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Wills and Intestacy

November 2015

The vast majority of people have not made a Will and the administration of their estates will fall under the intestacy rules, statutory rules which direct how an estate is to be distributed. Naturally these rules are arbitrary and will not divide your estate as you wish nor are they necessarily Inheritance Tax efficient nor will those rules consider the nature of your assets, including business assets.

In many instances where there is a surviving spouse and children Inheritance tax will be paid earlier than need be if there had been a Will in place. Additionally, some surviving spouses could be disadvantaged.

Matters get even worse when couples are not married or in a civil partnership.

Other benefits of you making a Will include:

Having made your Will you need to recognise that it is a living document and as your assets and circumstances change so will your wishes on the distribution of them on your death. Regular review is sensible and we would recommend every three to five years.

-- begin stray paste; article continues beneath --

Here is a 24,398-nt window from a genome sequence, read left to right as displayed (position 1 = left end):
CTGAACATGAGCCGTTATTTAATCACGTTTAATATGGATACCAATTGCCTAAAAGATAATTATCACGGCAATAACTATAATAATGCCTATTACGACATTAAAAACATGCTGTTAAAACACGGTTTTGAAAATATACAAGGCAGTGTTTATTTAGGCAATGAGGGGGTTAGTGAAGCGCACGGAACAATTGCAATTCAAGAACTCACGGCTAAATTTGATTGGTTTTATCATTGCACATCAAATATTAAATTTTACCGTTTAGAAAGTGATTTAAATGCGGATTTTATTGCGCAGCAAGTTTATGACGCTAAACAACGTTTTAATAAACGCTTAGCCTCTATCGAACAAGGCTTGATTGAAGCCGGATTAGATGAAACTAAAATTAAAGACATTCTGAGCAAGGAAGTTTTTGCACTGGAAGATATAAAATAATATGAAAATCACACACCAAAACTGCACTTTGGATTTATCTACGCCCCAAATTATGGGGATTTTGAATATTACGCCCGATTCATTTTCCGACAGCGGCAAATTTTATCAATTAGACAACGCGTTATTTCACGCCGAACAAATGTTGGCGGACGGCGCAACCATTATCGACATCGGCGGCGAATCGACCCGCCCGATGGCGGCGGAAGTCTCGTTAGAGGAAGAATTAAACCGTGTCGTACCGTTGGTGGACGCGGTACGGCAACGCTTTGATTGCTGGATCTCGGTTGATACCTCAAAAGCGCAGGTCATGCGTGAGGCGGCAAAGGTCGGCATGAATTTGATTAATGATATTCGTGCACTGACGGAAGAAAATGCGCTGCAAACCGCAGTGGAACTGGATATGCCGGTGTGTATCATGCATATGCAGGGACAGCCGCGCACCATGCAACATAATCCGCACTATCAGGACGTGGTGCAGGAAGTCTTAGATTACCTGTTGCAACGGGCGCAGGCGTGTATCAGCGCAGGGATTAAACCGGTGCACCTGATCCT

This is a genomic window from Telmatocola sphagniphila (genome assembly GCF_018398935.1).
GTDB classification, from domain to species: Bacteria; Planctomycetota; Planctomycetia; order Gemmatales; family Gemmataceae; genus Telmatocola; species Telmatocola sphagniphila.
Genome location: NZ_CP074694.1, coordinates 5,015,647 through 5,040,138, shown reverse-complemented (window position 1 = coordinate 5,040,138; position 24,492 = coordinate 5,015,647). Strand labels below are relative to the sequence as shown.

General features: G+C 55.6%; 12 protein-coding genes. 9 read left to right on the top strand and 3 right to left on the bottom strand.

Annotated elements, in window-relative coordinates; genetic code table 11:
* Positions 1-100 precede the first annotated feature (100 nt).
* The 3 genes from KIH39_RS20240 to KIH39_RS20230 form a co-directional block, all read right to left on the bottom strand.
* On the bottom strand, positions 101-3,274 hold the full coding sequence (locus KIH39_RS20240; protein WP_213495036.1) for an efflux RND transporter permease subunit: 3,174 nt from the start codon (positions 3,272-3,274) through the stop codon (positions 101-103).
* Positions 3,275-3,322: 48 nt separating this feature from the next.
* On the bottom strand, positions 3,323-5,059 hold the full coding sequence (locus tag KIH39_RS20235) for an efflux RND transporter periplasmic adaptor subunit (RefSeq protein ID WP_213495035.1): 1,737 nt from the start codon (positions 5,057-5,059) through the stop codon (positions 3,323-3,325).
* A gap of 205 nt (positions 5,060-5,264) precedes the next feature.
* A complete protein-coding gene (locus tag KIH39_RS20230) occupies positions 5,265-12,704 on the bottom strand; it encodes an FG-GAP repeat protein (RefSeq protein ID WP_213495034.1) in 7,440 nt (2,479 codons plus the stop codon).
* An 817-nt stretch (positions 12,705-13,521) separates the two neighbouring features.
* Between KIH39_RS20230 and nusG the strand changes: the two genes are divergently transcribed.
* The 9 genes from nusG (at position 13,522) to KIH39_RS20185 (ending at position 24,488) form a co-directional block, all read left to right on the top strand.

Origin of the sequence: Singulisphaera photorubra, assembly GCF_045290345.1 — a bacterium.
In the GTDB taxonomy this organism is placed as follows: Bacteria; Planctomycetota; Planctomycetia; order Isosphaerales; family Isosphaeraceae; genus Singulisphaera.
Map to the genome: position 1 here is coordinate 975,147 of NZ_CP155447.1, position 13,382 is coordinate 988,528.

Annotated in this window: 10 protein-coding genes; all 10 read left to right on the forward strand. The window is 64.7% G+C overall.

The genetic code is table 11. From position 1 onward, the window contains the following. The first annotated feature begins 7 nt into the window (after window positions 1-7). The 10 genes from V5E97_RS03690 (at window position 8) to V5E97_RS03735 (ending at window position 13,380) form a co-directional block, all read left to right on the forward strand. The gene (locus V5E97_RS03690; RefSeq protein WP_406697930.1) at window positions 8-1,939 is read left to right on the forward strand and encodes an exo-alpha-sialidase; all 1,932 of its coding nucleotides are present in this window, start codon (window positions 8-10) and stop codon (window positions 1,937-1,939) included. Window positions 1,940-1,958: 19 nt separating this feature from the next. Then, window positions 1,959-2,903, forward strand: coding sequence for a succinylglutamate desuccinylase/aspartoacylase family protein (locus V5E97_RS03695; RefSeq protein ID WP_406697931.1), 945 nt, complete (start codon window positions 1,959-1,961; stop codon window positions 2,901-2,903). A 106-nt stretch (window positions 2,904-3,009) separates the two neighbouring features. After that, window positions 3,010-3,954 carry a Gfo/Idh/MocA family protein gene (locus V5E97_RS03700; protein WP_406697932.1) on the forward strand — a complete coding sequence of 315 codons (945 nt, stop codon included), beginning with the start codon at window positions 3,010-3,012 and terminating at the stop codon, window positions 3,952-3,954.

You also need to bear in mind too that a Will can never be irrevocable. When does revocation take place?

If you wish to make minor amendments to a Will these can be made by what is known as a Codicil.  Such a document makes the required changes and usually confirms the rest of the Will.

Foreign Property such as overseas holiday homes can give rise to additional problems as they will be subject to the rules of that country.  It may, therefore, be necessary to make a Will in that country specifically dealing with that asset which will not be subject to the laws in England and Wales.

As a complimentary service Aston Shaw provides Will writing through an intermediary who is experienced at understanding your personal and tax planning requirements. For further information on Wills and Intestacy please contact us.

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